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NZXT H440 Mid-Tower Chassis Review - First case to score top marks

By: Chad Sebring | Mid-Tower Cases in Cases, Cooling & PSU | Posted: Jan 29, 2014 11:03 pm
TweakTown Rating: 100%Manufacturer: NZXT

The Build and Finished Product




First we went to the PSU area and removed the plate. Once we mounted it to the PSU, we slid them both into the chassis without a snag. The cover does block most access to the wiring, so if using a modular PSU, it is easier to plug them in first, but there is still room to access the front of the PSU around back.




We also stuck a thicker dual 120mm AIO into the top of the chassis. We didn't want to mess with all that air flow through the front, so we went to the top, and with all the options available, you can get much more serious with water cooling than this.




The front of the chassis looks exactly as it did when it arrived. Of course, we have no ODD bays, so there is no way for that to distract from the clean lines and glossy panels the H440 offers.




Everything inside fit like a glove. The offset of the top allows for both the fans and the thick radiator, with no conflict to the motherboard or the memory. All visible wiring is kept to a minimum, and we even mocked up a 2.5" drive in one of the trays at the bottom.




Out back, there is little to discuss as well since the PSU, video card, and the dust shield all go right into place without much force. Keep in mind that with the option of two radiators on the inside, the fact we have grommets here allows you to add more outside as well if you really need it.




After quite a bit of time, we took what used to be just a mess of wiring running down the left and tidied things up a fair bit. We were able to take all of the wiring behind the motherboard tray except for the PCI-E connections, since there is a handy hole provided for them.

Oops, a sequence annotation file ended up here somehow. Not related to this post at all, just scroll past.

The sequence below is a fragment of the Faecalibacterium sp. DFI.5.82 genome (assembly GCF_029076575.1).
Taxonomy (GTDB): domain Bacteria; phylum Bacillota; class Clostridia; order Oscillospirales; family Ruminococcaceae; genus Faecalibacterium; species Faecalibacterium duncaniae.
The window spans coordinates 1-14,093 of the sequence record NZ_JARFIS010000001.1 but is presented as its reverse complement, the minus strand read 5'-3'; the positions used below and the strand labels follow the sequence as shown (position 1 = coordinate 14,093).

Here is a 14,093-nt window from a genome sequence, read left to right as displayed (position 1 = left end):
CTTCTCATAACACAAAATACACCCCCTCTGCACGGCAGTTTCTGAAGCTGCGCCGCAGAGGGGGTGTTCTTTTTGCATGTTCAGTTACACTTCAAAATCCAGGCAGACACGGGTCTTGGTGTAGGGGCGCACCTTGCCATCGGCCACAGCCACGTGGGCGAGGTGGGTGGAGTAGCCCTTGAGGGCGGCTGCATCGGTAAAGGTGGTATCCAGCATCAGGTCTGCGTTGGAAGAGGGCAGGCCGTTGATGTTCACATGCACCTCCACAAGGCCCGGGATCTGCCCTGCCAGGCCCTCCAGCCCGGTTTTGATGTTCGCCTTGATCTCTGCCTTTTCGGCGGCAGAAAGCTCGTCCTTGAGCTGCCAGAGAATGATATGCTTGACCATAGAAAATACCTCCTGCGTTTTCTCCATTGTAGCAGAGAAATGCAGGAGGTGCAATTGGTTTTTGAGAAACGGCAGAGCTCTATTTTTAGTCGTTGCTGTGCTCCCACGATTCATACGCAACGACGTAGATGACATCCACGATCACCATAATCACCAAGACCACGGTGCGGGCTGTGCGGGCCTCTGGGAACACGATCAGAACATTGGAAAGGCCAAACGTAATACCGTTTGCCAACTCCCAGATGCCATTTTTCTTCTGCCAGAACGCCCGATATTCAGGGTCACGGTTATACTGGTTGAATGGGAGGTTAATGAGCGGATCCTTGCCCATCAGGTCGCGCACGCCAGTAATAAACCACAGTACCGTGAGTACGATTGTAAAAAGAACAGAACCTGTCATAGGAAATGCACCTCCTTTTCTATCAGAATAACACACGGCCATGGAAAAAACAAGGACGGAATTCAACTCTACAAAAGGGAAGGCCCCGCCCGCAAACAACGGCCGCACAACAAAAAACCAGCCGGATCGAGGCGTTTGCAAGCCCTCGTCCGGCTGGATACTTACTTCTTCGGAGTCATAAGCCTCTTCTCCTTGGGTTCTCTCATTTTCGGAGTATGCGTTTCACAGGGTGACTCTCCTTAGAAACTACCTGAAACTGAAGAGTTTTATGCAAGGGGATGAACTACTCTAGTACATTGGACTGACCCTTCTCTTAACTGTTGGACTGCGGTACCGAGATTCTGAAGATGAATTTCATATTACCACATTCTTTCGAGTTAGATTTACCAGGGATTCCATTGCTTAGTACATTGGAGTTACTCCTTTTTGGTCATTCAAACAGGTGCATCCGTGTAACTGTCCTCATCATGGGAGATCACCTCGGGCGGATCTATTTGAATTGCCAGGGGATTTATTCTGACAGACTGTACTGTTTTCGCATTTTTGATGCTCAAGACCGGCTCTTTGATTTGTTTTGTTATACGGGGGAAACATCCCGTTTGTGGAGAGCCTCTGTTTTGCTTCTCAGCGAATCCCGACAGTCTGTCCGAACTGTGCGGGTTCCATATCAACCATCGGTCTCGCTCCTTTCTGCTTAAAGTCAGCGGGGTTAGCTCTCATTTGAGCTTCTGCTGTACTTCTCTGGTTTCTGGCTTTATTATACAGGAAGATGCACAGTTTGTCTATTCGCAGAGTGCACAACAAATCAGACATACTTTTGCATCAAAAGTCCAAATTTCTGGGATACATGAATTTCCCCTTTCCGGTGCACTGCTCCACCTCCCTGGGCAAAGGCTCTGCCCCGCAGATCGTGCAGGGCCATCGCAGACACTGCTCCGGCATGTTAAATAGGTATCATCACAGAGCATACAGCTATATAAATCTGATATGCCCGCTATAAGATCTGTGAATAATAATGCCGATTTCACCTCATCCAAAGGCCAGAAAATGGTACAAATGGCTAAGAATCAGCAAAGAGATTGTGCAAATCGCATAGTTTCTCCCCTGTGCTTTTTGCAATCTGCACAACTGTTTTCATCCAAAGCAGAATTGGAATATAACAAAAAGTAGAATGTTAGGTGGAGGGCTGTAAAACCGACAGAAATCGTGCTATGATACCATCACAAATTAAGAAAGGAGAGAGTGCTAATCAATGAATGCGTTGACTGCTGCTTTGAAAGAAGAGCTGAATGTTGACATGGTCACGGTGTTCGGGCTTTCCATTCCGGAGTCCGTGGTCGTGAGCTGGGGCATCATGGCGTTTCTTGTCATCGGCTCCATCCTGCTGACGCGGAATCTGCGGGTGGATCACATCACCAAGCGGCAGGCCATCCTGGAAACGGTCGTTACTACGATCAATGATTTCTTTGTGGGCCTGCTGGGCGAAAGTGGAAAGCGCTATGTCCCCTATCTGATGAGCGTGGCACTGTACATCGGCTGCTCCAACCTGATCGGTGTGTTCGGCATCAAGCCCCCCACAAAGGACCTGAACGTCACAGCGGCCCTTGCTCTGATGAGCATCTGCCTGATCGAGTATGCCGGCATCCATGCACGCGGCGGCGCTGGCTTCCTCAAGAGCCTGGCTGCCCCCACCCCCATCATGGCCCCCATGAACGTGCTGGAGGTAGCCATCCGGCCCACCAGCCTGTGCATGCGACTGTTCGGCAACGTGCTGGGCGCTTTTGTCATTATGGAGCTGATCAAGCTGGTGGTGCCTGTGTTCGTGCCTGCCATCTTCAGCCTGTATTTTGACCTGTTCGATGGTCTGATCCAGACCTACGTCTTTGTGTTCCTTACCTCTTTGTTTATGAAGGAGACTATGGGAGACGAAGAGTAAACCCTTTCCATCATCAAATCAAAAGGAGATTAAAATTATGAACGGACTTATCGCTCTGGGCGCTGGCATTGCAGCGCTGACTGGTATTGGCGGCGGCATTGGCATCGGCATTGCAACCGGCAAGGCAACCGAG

We now have the H440 sitting ready, waiting to be powered up and tested. While it was a little abstract in the beginning, once the build is completed, you really have a sexy showpiece that could go just about anywhere, whether in the office or at a LAN.




Without the AIO we chose to install, we found that the chassis is hardly audible when it is running. The only thing to definitely show us that it was running was the ring around the power button that is now lit by a LED at either side, since the HDD was active and the H440 is powered.




Remember that button at the top of the back of the chassis? Well when it is pressed, it offers you two LEDs for both the rear I/O area, as well as the expansion slot area, to allow connections to be made where light may not be so easy to find. This has been, and still is, a very handy feature from NZXT.




The other thing that happens when that button is pressed is that the NZXT logo at the bottom of the chassis also comes to life. So, even in a pitch black room, not only can you swap a mouse or change a video card connection, but you also have the NZXT name glowing out the bottom of the window in white LEDS.

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